Free Essay On Law - Business Intellectual Property
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Business Intellectual Property
Business Intellectual Property
1.) Under Section 17 of Trade Marks Act of 1995 (Cth), a trade mark refers to a signage or sign that is being used, or intended to be used for the purpose of distinguishing goods or services being offered during the course of trade by an individual from goods or services that are being offered or provided by another.
The classes of goods that Jackson should register his proposed mark “Farmer Jet’s” must be used for the Asian grocery items that are being sold in all his stores including the flagship store in Victoria Park and other business establishments that he wants to open throughout South Australia.
The grocery items of Jackson under the trade mark Farmer Jet’s will fall under Class 29 or Class 30. Class 29 refers to any meat, fish, poultry, meat extracts, preserved, dried and cooked fruits and vegetables, spread, jelly, jam, edible oils, fats eggs, milk and milk products. The grocery items offered for sale in Jackson’s grocery will fall under Class 30 for goods such as coffee, tea, cocoa rice, tapioca, flour cereals, bread, pastry, sugar, yeast, salt, vinegar, sauces, condiments and other spices.
2.) The issue is whether there are legal impediments to the registration of Jackson’s proposed marks.
After conducting a search on the Australian Trade Marks Online Search System (ATMOSS), there are no marks that are substantially identical or deceptively similar to the proposed logo or trademark of Jackson.
Under Section 120 of the Trade Marks Act 1995 (Cth), any person who infringes a registered trade mark by using as a trade mark any sign or signage that is substantially identical with or deceptively similar to the trade mark relative to goods or services in which the trade mark is registered, provided it does not deceive or cause confusion to the public.
After conducting a research on the Australian Trade Marks Online Search System (ATMOSS), there were no marks that were found to be substantially identical or deceptively similar to the proposed logo or trademark of Jackson. There are two names that are currently registered in ATMOSS and they are JetPack and 123InkJets. Both these two names are not deceptively similar to the Asian grocery items from Jackson’s store. JetPack logo has been cancelled and falls under Class 39 for courier services. On the other hand, 123InkJets is currently registered under Class 35 that covers all retail and wholesale of inkjets and all toner cartridges. 123InkJets is presently registered and protected under ATMOSS.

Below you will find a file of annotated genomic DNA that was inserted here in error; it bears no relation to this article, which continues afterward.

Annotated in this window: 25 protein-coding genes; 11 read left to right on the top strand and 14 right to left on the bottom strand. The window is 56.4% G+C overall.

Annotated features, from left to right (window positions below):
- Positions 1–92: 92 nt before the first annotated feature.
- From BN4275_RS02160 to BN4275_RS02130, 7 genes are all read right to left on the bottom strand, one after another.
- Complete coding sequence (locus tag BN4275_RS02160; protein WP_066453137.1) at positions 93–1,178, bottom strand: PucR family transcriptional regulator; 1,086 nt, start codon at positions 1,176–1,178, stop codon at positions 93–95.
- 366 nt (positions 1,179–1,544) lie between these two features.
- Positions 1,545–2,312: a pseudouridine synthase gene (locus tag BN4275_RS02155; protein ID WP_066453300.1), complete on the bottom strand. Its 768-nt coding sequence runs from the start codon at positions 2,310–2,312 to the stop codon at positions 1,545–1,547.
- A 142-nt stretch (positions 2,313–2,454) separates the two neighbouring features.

Comparing Jackson’s proposed mark and 123InkJets, it can be clearly shown that 123InkJets is not deceptively similar to Jackson’s proposed trade mark of Farmer Jet’s since the former mark is registered under Class 35 for retail and wholesale inkjets. On the other hand, Jackson’s trade mark falls under Class 29 or Class 30. Class 29 refers to any meat, fish, poultry, meat extracts, preserved, dried and cooked fruits and vegetables, spread, jelly, jam, edible oils, fats eggs, milk and milk products. The grocery items offered for sale in Jackson’s grocery will fall under Class 30 for goods such as coffee, tea, milk, spices and other condiments.
Jackson can adopt the name “Farmer Jet’s” that will be used to identify his start up grocery store business using the proposed image and font that he has chosen that will represent his logo to attract customers. The logo he has chosen will used in the façade of the stores, official receipts and flyers as part of his marketing strategy to introduce his new store to the public.
3.) Assuming that Jackson’s proposed mark cannot be registered because it is substantially identical or deceptively similar to another mark on the register, I will advise him to create another trade mark that is not deceptively similar to the same class of goods and services to avoid being penalized under Section 120 of the Trade Marks Act of 1995 (Cth). I will also advise him that the he should revise the name Farmer Jet’s in order to avoid being penalized since there is another trade mark or signage that is already currently being used to identify the same set of goods or services of an existing business and being offered by an individual. Thus, it will be inappropriate if he will be using a similar trade mark that is already known to the public. The rationale behind the violation under the law is to avoid confusing the public for another product, good or service that is already in place.
However, under Section 23 of the Trade Marks Act of 1995, any individual or person who shall use a registered trade mark in connection to the goods that are alike or akin to goods to which the trade mark has been registered will not be considered as infringement if the said trade mark has been applied to the goods after obtaining the consent of the registered owner of such trade mark in issue. This is the exception that is allowed under the law.
Jeremy Philips, Trade Marks at the Limit. UK: Edward Elgar Publishing, 2006.
Section17, Section 23 of Australian Trade Marks Act of 1995 (Cth)
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